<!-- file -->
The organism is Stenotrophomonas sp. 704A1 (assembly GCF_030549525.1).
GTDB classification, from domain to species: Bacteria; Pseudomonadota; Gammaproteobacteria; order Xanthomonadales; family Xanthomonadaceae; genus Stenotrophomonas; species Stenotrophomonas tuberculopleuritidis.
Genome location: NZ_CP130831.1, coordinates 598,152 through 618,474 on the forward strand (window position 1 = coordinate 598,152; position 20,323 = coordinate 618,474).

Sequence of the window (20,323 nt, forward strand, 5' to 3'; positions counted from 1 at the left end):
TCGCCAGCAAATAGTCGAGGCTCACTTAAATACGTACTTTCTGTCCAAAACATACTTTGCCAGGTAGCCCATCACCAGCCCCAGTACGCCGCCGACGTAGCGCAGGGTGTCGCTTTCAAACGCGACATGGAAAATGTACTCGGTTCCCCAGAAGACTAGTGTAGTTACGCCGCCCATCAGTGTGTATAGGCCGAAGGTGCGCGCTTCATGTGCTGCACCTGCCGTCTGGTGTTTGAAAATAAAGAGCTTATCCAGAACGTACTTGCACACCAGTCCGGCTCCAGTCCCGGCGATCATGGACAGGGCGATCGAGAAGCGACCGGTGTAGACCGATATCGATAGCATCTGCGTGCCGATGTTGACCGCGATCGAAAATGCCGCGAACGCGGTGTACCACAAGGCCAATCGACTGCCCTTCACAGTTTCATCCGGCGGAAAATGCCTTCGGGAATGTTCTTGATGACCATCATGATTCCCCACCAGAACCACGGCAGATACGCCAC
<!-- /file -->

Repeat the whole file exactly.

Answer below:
The organism is Stenotrophomonas sp. 704A1 (assembly GCF_030549525.1).
GTDB classification, from domain to species: Bacteria; Pseudomonadota; Gammaproteobacteria; order Xanthomonadales; family Xanthomonadaceae; genus Stenotrophomonas; species Stenotrophomonas tuberculopleuritidis.
Genome location: NZ_CP130831.1, coordinates 598,152 through 618,474 on the forward strand (window position 1 = coordinate 598,152; position 20,323 = coordinate 618,474).

Sequence of the window (20,323 nt, forward strand, 5' to 3'; positions counted from 1 at the left end):
TCGCCAGCAAATAGTCGAGGCTCACTTAAATACGTACTTTCTGTCCAAAACATACTTTGCCAGGTAGCCCATCACCAGCCCCAGTACGCCGCCGACGTAGCGCAGGGTGTCGCTTTCAAACGCGACATGGAAAATGTACTCGGTTCCCCAGAAGACTAGTGTAGTTACGCCGCCCATCAGTGTGTATAGGCCGAAGGTGCGCGCTTCATGTGCTGCACCTGCCGTCTGGTGTTTGAAAATAAAGAGCTTATCCAGAACGTACTTGCACACCAGTCCGGCTCCAGTCCCGGCGATCATGGACAGGGCGATCGAGAAGCGACCGGTGTAGACCGATATCGATAGCATCTGCGTGCCGATGTTGACCGCGATCGAAAATGCCGCGAACGCGGTGTACCACAAGGCCAATCGACTGCCCTTCACAGTTTCATCCGGCGGAAAATGCCTTCGGGAATGTTCTTGATGACCATCATGATTCCCCACCAGAACCACGGCAGATACGCCAC